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News Release
FOR IMMEDIATE RELEASE
August 3, 2006

Northeast Philadelphia Physician Charged with Trafficking Diet Pills
Indictment Alleges Sales of Pills Generated More Than $8.75 Million

Assistant Special Agent in Charge Richard Ford speaking at the press conference to announce the arrest of Dr. Albert Kofosky for dispensing drugs over the internet as US Attorney Patrick Meehan (left of podium) looks on. Assistant Special Agent in Charge Richard Ford speaking at the press conference to announce the arrest of Dr. Albert Kofosky for dispensing drugs over the internet. US Attorney Patrick Meehan (left of podium) looks on.

AUG 3 -- PHILADELPHIA - Special Agent in Charge James M. Kasson announced today the unsealing of an indictment against DR. ALBERT KOFSKY, D.O., charging him with trafficking in massive quantities of Schedule III and Schedule IV diet pills, including phentermine, from a small office in Northeast Philadelphia. Dr. Kofsky was licensed to dispense these drugs only in the course of a legitimate medical practice and is alleged to have made more than $8.7 million from the illegal sales. During a five-year period between August 2001 and August 2006, Kofsky is alleged to have acquired 2,500,000 diet pills from pharmaceutical wholesalers for potential distribution.

According to Special Agent in Charge James M. Kasson of the Drug Enforcement Administration (DEA), Philadelphia Office, "The overwhelming success of this investigation is the direct result of the commitment, hard work and cooperation of our federal, state, and local counterparts. Let the message ring clear, if you illegally sell drugs over the internet you will be arrested and prosecuted. Electronic drug dealers cannot evade the resources and the commitment of the DEA and our partners in law enforcement."

Over the last decade, to protect and conceal his illegal diet pill sales business, Dr. Kofsky tried to make it appear to government regulators, to his suppliers, and to others that he was dispensing these medicines as part of a legitimate medical practice, when in fact, the indictment charges, Dr. Kofsky sold these diet pills on a first-come, first-served basis, to anyone with the cash to buy them. He hired his former cleaning lady to help with sales and called her his “nurse.” He called his customers “patients” and usually without even going through the process, had those working with him, write down names, weights, and blood pressures of customers on index cards and called them “diet patient records.” At the time of the indictment, virtually all of Dr. Kofsky’s customers were repeat buyers of diet pills.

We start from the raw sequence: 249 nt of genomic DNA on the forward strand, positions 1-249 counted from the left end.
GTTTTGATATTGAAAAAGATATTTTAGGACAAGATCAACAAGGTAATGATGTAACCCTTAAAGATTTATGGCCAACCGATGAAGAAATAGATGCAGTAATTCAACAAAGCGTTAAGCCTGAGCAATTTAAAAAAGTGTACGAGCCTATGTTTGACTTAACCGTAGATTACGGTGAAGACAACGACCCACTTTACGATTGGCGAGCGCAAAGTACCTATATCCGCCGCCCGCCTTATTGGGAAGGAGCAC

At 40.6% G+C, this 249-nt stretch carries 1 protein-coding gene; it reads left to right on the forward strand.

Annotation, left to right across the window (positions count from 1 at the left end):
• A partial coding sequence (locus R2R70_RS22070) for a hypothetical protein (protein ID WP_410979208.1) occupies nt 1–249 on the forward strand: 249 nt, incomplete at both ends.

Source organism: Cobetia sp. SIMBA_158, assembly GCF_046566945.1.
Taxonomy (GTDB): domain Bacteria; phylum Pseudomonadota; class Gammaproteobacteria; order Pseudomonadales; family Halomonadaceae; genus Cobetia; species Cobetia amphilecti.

To evade currency reporting requirements imposed on banks for large cash transactions, which he believed might raise questions about the true nature of his drug business, every week Dr. Kofsky structured cash deposits into his business account, so that he did not deposit in excess of $10,000. Over the course of the last five years, each year he structured cash deposits of over $500,000. In total over this period he structured about $2.5 million in cash and generated from the illegal sales of diet pills in excess of $8.7 million. Dr. Kofsky kept over $1 million in cash in his home.

If convicted the defendant faces a maximum possible sentence of 1,394 years imprisonment, three years to a lifetime of supervised release, a fine of $57 million, and a special assessment of $12,800.

The case was investigated by the Drug Enforcement Administration, the Federal Bureau of Investigation, the Internal Revenue Service, and has been assigned to the Assistant United States Attorney Pamela Foa.

For more information, contact: William Hocker at (215) 861-3436

 

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